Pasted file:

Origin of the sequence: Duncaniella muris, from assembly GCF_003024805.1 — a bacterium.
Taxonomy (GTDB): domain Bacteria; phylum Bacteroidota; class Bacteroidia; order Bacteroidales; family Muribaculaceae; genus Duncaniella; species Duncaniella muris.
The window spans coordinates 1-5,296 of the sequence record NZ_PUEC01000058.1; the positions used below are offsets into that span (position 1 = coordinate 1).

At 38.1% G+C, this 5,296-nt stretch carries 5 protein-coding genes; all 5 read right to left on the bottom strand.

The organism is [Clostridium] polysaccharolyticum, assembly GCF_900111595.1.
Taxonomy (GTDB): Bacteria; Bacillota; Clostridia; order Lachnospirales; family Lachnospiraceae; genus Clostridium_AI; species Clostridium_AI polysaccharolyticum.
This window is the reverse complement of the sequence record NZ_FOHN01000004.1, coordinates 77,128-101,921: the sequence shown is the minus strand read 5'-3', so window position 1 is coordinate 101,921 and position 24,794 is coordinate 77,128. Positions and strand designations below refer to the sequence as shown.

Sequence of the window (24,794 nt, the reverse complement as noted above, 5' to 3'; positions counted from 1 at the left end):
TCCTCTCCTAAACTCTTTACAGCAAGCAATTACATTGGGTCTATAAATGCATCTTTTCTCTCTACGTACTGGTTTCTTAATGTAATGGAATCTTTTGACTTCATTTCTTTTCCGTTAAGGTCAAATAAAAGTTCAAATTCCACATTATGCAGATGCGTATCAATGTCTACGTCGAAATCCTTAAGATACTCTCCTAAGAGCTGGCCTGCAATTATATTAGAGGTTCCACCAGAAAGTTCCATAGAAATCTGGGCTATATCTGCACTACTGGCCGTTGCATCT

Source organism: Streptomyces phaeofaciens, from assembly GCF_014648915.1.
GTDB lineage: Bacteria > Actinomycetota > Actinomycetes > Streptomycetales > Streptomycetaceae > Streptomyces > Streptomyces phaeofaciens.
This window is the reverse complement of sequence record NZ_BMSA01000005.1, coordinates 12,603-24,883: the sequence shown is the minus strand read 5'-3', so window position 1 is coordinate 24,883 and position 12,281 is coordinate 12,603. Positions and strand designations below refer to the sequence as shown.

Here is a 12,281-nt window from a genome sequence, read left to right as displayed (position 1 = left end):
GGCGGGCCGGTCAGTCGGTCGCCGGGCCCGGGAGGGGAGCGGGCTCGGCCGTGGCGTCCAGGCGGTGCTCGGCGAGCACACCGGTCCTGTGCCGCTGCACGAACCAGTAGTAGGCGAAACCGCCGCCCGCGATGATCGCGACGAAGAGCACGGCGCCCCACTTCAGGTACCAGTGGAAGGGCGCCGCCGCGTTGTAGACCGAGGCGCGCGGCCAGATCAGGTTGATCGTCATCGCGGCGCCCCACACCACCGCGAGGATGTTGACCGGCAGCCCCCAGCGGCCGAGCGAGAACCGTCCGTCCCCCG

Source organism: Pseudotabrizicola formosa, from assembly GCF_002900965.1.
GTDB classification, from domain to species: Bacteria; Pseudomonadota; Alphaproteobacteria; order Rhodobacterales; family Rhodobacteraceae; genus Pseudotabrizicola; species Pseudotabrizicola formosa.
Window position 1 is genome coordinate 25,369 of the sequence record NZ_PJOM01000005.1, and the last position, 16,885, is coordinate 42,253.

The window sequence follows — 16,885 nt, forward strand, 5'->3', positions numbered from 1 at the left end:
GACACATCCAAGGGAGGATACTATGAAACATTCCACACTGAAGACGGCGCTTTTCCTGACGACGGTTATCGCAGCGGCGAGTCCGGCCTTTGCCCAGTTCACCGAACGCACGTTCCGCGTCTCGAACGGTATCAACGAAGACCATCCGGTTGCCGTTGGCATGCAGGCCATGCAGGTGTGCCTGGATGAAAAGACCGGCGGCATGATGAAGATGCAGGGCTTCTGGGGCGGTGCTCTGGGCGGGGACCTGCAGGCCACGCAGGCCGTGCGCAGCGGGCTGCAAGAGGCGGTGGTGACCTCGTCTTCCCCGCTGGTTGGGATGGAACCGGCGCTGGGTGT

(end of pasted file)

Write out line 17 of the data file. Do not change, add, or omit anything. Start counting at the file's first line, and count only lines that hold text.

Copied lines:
Window position 1 is genome coordinate 25,369 of the sequence record NZ_PJOM01000005.1, and the last position, 16,885, is coordinate 42,253.